2007 Commonwealth Short Story Competition
Yesterday they announced Ellen Banda-Aaku of Zambia as the winner of the 2007 Commonwealth Short Story Competition. Her story Sozi's Box was selected as the best story from the Africa region of the Commonwealth and as the winning story from more than two thousand entries.
Twenty five other writers from across the Commonwealth have also won prizes in the 2007 competition. I was one of them, for my short story Scissors.
The Commonwealth Short Story Competition exists to increase understanding between and appreciation of different Commonwealth cultures, to showcase the rich diversity of the Commonwealth and to support rising literary talents.
The competition has been held each year since 1996, administered by the Commonwealth Broadcasting Association on behalf of the Commonwealth Foundation. Each year the competition identifies around 25 outstanding short stories and records them for radio broadcast around the Commonwealth.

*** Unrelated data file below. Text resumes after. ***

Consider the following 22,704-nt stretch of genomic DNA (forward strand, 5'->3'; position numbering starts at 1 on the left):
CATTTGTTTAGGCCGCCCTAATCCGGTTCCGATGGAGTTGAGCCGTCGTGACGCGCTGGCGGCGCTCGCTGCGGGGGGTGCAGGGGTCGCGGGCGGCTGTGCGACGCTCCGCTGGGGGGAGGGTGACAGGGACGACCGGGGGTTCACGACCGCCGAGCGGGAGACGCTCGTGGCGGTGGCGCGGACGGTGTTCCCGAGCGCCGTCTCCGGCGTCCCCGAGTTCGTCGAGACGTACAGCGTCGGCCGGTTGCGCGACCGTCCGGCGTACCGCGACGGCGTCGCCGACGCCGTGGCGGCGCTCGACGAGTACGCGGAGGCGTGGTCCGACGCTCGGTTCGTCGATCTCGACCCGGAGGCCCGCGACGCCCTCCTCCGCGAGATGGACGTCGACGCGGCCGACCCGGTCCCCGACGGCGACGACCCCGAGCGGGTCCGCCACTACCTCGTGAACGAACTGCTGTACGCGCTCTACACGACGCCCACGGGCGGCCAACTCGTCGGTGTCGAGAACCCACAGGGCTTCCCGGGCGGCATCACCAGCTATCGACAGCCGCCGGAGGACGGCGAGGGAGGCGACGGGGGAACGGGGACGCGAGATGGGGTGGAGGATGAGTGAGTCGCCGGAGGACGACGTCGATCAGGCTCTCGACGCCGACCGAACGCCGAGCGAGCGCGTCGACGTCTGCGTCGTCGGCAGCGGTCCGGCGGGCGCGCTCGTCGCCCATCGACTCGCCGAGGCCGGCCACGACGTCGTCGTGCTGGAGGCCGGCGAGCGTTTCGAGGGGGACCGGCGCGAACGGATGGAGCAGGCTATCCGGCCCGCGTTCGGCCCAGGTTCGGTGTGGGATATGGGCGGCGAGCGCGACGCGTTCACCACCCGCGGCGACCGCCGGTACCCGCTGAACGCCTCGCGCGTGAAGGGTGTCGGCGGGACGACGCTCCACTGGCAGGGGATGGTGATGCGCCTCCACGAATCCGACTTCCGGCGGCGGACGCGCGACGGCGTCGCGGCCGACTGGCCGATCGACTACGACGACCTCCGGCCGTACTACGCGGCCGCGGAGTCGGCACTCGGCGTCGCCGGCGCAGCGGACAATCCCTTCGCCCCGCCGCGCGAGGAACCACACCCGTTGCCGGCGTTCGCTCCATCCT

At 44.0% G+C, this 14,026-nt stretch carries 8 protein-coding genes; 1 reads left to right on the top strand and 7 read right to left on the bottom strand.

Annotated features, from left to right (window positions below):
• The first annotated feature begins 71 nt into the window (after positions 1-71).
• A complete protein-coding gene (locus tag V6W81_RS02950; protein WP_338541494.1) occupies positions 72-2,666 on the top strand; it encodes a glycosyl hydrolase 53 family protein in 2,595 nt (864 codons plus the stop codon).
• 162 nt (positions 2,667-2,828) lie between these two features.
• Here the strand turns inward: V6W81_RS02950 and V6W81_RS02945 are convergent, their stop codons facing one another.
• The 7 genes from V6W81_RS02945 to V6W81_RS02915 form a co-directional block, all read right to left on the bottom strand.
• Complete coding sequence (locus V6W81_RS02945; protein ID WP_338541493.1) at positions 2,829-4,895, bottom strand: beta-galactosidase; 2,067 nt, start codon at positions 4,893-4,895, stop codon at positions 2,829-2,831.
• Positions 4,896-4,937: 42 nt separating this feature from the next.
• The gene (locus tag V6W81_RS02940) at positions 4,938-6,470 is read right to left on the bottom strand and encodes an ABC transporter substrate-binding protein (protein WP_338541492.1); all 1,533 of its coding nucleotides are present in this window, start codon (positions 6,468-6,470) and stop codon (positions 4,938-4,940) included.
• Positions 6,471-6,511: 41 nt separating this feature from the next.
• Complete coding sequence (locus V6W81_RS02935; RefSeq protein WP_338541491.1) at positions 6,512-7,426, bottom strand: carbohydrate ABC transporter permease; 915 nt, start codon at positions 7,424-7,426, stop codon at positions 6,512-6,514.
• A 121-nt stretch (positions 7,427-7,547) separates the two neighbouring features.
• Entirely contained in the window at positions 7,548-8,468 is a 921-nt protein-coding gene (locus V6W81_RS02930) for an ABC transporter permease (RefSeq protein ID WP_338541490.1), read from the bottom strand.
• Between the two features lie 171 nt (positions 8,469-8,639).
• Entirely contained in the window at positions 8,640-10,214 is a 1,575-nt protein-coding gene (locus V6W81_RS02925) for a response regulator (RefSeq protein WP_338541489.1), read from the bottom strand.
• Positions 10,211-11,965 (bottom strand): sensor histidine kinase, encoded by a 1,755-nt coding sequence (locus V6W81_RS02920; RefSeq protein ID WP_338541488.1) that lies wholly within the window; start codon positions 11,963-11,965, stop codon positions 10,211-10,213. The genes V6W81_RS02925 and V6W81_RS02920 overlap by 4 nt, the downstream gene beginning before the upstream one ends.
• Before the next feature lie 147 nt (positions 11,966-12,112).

Five regional winners are chosen, for Africa, Asia, Caribbean and Canada, Europe and the Pacific, of which one is then selected as the overall winner. Around 20 highly commended stories are also chosen. The overall winner of the competition receives £2,000, regional winners £500 and each highly commended author £100.
2006’s overall winner, Erin Soros of Canada joins a host of past winners who have used success in the competition as a spring board, and have gone on to write more short stories, as well as write and publish novels. Usha Rajagopalan, an Indian writer, published an acclaimed first novel Amrita after winning the competition. Laurie Kubuitsile, a Botswana writer, who received a Highly Commended award in 2004 for her short story, A Pot Full Of Tears, has since reached international audiences, winning a prize in the John Reid/Tom Howard contest (USA) and being published in the UK magazine, Mslexia. Chimamanda Adichie, a Nigerian writer, after winning the short story competition for The Tree in Grandma’s Garden, was shortlisted for the Orange Prize and was winner of First Book Award for the 2005 Commonwealth Writers' Prize for her novel Purple Hibiscus. .
This year’s judges are writer Donna Daley-Clarke, writer and broadcaster Lucy Hannah, and Nathan Hamilton of the New Writing Partnership.